Alexander Liberman, Russian tsar of New York
‘Creativity without waste is impossible’ — Alexander Liberman
Alexander Liberman was a prominent representative of the American intelligentsia, Russian emigre, who changed the pop culture of the twentieth century; the king and god of the publishing house Cond? Nast.
The Russian-American magazine editor, publisher, painter, photographer, and sculptor was born on September 4, 1912.
In 1921, the Libermans fled from Moscow.
Young Liberman was educated in Russia, England, and France. He studied mathematics and philosophy at Sorbonne in Paris and architecture at the School of Fine Arts in London.
In Paris Alexander fell in love with Tatiana Yacovleff du Plessix, who was six years older and married. Their love affair began when the Viscount du Plessis was alive.
In 1940 Viscount was killed by Nazis.
Alexander, Tatiana and her daughter Francine fled first to the south of France, and then to New York, the city where Lieberman was destined to become a ruthless and ironic shark of bohemian world.
He began his publishing career in Paris with the early pictorial magazine Vu, where he worked under Lucien Vogel and with photographers such as Brassai, Andre Kertesz, and Robert Capa.
In 1941 Alexander got a job as an art editor at a women’s fashion magazine of all time “Vogue”, rising to the position of editorial director of Cond? Nast Publications, which he held from 1962-1994.
Conde Nast Publications produces world-famous magazines including “Conde Nast Traveler”, “The New Yorker”, “Vanity Fair”, “Glamour”, “GQ” and more than a dozen others.
Many prominent persons worked for Conde Nast magazines: Dali, Chagall, Georges Braque, Robert Rauschenberg, and other titans.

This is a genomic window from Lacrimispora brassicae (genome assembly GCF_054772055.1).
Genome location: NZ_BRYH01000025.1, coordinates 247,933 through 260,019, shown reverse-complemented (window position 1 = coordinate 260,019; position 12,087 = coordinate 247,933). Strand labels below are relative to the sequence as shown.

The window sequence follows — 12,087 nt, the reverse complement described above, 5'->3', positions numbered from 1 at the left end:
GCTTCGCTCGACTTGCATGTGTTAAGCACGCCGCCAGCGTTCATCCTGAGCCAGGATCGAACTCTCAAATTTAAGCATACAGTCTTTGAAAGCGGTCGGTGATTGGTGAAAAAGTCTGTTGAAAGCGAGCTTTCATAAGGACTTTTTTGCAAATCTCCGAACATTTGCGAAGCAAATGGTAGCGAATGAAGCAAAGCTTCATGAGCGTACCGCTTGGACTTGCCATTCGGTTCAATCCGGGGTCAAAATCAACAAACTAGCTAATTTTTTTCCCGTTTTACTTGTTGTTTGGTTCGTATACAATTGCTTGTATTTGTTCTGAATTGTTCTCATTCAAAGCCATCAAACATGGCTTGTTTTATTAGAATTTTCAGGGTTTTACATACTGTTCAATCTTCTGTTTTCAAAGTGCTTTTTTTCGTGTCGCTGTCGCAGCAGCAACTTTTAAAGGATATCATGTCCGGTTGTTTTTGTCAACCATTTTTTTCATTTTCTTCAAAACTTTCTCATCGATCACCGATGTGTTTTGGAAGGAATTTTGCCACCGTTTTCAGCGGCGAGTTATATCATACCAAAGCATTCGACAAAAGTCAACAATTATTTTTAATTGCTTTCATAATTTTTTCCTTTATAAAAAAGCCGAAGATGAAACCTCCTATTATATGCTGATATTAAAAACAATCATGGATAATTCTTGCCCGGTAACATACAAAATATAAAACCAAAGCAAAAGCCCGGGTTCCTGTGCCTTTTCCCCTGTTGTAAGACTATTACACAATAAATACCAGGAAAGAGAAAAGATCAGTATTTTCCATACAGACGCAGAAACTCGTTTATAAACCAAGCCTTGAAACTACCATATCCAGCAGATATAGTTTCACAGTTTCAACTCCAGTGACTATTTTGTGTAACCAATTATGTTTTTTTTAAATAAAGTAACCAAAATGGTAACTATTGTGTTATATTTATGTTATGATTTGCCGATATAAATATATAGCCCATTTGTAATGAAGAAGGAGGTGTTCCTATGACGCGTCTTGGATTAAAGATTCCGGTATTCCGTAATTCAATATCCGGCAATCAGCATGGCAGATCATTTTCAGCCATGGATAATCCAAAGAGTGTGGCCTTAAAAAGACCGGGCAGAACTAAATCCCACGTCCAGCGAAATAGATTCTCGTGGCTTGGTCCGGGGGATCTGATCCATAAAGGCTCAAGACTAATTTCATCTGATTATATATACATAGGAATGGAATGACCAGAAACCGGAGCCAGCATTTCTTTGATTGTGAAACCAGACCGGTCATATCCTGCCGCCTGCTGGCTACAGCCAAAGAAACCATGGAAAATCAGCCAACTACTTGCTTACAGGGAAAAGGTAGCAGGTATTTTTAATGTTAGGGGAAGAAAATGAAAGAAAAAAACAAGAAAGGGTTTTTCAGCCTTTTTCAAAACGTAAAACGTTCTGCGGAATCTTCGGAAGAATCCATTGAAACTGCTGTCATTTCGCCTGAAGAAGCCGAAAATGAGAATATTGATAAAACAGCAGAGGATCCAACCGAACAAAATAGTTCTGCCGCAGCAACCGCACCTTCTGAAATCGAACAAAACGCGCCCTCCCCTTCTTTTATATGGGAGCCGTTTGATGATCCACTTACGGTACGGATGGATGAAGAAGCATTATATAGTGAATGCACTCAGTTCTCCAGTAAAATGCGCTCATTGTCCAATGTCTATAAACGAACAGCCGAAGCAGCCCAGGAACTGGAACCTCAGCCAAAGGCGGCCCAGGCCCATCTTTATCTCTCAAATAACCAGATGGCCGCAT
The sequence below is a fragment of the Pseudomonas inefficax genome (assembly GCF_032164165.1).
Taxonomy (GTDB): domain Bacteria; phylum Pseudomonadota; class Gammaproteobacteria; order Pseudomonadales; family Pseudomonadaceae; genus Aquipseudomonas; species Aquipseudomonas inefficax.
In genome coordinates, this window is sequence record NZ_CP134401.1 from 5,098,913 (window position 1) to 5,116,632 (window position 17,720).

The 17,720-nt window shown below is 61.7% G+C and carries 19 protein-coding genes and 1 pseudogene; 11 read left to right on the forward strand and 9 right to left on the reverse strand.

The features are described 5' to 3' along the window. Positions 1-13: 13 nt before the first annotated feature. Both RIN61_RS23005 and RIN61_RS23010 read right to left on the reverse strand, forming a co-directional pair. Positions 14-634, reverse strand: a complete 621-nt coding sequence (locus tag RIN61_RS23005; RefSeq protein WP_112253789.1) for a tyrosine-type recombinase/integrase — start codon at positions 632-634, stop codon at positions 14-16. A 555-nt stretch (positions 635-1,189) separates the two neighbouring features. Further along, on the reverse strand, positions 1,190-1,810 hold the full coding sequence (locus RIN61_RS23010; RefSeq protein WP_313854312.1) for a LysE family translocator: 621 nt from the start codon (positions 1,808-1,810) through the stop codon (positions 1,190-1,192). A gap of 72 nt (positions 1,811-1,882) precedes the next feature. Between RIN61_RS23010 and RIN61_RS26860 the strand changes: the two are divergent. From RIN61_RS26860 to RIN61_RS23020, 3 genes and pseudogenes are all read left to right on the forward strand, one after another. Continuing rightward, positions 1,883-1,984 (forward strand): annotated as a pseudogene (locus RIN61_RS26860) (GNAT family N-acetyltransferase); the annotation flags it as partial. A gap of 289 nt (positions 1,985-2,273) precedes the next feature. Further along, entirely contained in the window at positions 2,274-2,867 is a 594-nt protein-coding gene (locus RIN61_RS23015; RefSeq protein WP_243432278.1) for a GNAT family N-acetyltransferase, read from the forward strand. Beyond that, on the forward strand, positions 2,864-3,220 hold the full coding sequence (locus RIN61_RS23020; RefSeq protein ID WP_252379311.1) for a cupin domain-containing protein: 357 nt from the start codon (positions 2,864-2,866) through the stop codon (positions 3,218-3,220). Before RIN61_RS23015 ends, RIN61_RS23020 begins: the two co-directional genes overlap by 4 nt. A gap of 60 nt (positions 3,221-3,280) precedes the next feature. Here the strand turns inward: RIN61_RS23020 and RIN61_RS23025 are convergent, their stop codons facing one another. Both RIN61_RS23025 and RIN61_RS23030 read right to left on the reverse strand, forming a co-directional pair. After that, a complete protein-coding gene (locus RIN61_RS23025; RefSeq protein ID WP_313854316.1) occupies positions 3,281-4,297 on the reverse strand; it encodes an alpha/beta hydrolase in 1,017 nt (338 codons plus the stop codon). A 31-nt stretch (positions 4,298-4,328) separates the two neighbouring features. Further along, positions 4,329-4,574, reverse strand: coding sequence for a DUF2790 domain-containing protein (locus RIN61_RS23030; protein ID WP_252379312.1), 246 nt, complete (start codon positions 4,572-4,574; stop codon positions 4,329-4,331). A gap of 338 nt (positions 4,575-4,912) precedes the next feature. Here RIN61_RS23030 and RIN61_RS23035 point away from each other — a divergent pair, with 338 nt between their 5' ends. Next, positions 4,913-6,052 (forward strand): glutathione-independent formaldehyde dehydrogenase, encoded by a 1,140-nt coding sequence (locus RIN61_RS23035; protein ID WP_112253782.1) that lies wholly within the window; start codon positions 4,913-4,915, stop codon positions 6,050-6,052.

Liberman became one of the most powerful influences on the American audience for fashion in the middle decades of the 20th century.
Every summer, since 1947 till 1959, Alexander went to Europe to visit the studios of European artists. Spending long hours in the studios and ateliers, he made thousands of photos and notes. As a result, Lieberman published a completely unique book “The Artist in His Studio”, in which he spoke not only as a photographer but as a writer.
In the early 1990s, he published a book of photos of Marlene Dietrich “Marlen: An Intimate photographic Memoir”, and in 1995 – a photo album with the intriguing title “Then” (photos of his family, friends, colleagues – sculptors and painters, poets and writers, musicians and actors).
Alexander’s stepdaughter, Francine du Plessix Gray, wrote a book about her famous parents “Them: A Memoir of Parents” (2005).
Alexander’s wife, Tatiana Yacovleff du Plessix Liberman was the most famous hat designer in postwar America, known for a generation as “Tatiana of Saks”.
She came to Paris to live with relatives in the 1920s. During her stay in Paris she met a poet Vladimir Mayakovsky, who promptly fell in love with Tatiana. Later, after his unavoidable return to Russia, Mayakovsky committed suicide. This was the great grief of Tatiana’s life, one that threw a shadow over the legendary marital passion between her and Alexander.
A year after his wife’s death, in 1992, 80-year-old Liberman married Melinda Pechangco, a nurse who had cared for Tatiana during an early illness.
Bohemian king of New York dotted the i’s: “For the first time in my life I wanted to feel helpless”.
He had seven years to drink the new feeling to the bottom.
Alex Liberman kept working until he reached 80 years old, and even founded a magazine Allure, which became one of the most popular in America.
He died on November 17, 1999.